How the tables have turned: Bloke says he trained facial recognition algorithm to identify police officers

Plus: Facebook won't get lost in translation, Cruise all set to build fleet of driverless taxis, and more


In brief An activist in Portland, Oregon, claims to have trained a facial recognition model that is able to identify one-fifth of the police working in the US city.

Christopher Howell, described as a "self-taught coder", told The New York Times that his model isn't publicly available, and that he'd used it to help a friend identify a police officer. Unsurprisingly, the most difficult part of the project is collecting enough images to amass a database large enough to accurately match photographs.

Howell said he looks for the names and faces of police officers in news articles and public websites. He then searches for them on social media and downloads their photographs, a similar technique used by the controversial facial recognition startup Clearview.

Portland has some of the strictest rules on facial recognition. Law enforcement and companies are not allowed to deploy AI cameras in any public or private places. But there's nothing stopping individuals, like Howell, developing their own algorithms.

New open-source machine translation model from Facebook

Researchers from the social media giant have published the code to their latest language model, capable of translating over 100 languages.

The most interesting thing about the system, known as M2M-100, is that it directly translates between two languages without having to map to English first.

"When translating, say, Chinese to French, previous best multilingual models train on Chinese to English and English to French, because English training data is the most widely available," Facebook explained this week.

By skipping the middle step of translating to English first, the meaning of sentences are less likely to be lost in translation. The researchers hope to keep tweaking the model so that it may one day be practically deployed on the social media platform. The code is all open-source, but beware the model is large and has over 15 billion parameters.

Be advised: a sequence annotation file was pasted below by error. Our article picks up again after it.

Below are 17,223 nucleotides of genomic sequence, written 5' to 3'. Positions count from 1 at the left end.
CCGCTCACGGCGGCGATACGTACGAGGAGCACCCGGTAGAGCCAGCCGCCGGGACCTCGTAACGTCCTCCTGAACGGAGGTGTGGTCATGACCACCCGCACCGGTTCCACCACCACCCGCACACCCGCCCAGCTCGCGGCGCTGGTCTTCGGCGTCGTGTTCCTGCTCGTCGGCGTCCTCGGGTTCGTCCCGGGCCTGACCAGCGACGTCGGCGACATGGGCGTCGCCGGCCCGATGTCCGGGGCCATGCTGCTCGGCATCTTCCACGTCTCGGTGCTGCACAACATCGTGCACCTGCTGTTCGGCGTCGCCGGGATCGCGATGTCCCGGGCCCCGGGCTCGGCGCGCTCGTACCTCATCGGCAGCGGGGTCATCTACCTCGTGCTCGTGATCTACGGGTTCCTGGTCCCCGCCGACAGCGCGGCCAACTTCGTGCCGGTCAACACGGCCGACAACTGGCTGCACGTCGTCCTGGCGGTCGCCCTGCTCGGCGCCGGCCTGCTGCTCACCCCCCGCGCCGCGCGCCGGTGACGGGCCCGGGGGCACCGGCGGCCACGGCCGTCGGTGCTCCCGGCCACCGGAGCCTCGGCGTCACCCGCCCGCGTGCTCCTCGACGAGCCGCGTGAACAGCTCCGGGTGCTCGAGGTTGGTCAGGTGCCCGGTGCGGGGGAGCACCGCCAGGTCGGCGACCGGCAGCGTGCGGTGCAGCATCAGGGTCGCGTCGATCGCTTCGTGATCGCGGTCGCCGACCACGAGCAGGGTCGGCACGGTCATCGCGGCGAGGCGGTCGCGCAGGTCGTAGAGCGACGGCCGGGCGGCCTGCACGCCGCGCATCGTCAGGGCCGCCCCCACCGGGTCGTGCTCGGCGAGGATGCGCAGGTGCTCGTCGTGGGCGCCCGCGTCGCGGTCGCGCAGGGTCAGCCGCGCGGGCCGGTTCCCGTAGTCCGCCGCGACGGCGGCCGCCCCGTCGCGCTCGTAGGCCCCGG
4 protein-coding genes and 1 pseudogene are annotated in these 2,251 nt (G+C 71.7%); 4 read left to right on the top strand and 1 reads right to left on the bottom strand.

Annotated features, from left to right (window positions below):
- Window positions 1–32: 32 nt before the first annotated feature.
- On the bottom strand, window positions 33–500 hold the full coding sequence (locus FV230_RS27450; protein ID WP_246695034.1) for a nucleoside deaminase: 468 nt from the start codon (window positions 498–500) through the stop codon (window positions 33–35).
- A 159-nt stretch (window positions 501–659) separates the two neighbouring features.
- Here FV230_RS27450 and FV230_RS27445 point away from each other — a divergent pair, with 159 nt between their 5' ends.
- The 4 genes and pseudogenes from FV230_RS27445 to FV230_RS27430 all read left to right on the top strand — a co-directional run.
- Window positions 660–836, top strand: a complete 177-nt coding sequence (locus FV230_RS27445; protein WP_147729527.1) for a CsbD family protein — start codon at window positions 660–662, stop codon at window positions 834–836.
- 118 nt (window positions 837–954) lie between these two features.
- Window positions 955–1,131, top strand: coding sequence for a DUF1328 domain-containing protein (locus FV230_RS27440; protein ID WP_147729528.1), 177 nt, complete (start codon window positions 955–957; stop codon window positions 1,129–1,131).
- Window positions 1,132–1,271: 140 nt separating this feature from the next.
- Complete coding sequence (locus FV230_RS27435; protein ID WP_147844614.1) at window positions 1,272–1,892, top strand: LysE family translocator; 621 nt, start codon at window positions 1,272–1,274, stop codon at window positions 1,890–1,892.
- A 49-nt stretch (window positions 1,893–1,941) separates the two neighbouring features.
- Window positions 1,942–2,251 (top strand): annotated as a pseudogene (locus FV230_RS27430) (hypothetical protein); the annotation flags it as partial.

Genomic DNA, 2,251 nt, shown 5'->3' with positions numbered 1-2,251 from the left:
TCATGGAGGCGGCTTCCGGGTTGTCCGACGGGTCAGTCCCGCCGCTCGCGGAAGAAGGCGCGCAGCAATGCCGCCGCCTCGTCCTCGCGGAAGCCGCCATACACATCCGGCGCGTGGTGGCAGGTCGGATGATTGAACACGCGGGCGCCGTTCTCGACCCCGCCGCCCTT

Cruise applies for official approval for self-driving car

San Francisco startup Cruise says it's ready to build a fleet of autonomous robo-taxi vehicles.

In January it unveiled Cruise Origins, a futuristic electric boxy-looking car with sliding doors. These vehicles contain no steering wheel or pedals for human drivers. Instead, there are just four seats to pick up passengers.

But before Cruise can begin testing its self-driving technology using these cars, it has to get explicit approval from the US National Highway Traffic Safety Administration (NHTSA) to start manufacturing the cars in the first place.

Cruise did not answer The Register's questions on when it hoped to start building its Origin cars. The NHTSA also did not tell us how long it typically takes to process such a request.

Nvidia appears to dominate latest inference hardware tests

MLPerf, an industry-led effort to benchmark the performance of AI hardware, has released its latest results testing how fast different systems and chips run specific machine learning models.

A quick glance at the results – spread over different categories like data centre, the edge, mobile phones, and mobile notebooks – shows that the most common entries come from Nvidia. Unfortunately, there were no entries from competing entities like Groq, Graphcore, Intel's Habana, and so on.

Google is also absent so this year's results don't seem all that competitive really. But there are some interesting numbers like Intel's stats for its 10nm Xe-LP Graphics chip (formally known as Tiger Lake) in mobile notebooks and from Raspberry Pi devices running Arm-based CPUs. You can see all the numbers here.

Kite has added support for 11 languages

If you're interested in a tool that autocompletes your code as you write it then consider Kite.

The startup spent years building a model that employs various machine learning methods to analyse software. It behaves like popular language models that generate text by predicting the next word in a given sentence. But instead of natural language, it's code.

It has updated the free version of its autocomplete tool and it now supports 11 languages including Java, C/C++, Python, Golang, Scala, and more. You can try it out here. ®


Biting the hand that feeds IT © 1998–2020